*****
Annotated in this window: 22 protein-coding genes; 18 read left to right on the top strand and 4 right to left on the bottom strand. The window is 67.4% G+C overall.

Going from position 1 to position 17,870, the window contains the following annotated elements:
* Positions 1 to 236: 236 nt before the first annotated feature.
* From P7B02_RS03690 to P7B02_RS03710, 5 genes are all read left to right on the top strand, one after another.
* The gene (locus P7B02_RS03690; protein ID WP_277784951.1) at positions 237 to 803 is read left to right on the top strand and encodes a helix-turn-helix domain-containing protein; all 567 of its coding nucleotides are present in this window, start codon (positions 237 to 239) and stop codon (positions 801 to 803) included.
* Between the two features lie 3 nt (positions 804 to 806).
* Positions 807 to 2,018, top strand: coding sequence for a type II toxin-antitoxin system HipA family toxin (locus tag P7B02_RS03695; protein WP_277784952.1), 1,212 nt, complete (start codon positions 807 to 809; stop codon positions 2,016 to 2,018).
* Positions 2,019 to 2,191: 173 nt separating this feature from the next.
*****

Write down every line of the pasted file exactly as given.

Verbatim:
Annotated in this window: 22 protein-coding genes; 18 read left to right on the top strand and 4 right to left on the bottom strand. The window is 67.4% G+C overall.

Going from position 1 to position 17,870, the window contains the following annotated elements:
* Positions 1 to 236: 236 nt before the first annotated feature.
* From P7B02_RS03690 to P7B02_RS03710, 5 genes are all read left to right on the top strand, one after another.
* The gene (locus P7B02_RS03690; protein ID WP_277784951.1) at positions 237 to 803 is read left to right on the top strand and encodes a helix-turn-helix domain-containing protein; all 567 of its coding nucleotides are present in this window, start codon (positions 237 to 239) and stop codon (positions 801 to 803) included.
* Between the two features lie 3 nt (positions 804 to 806).
* Positions 807 to 2,018, top strand: coding sequence for a type II toxin-antitoxin system HipA family toxin (locus tag P7B02_RS03695; protein WP_277784952.1), 1,212 nt, complete (start codon positions 807 to 809; stop codon positions 2,016 to 2,018).
* Positions 2,019 to 2,191: 173 nt separating this feature from the next.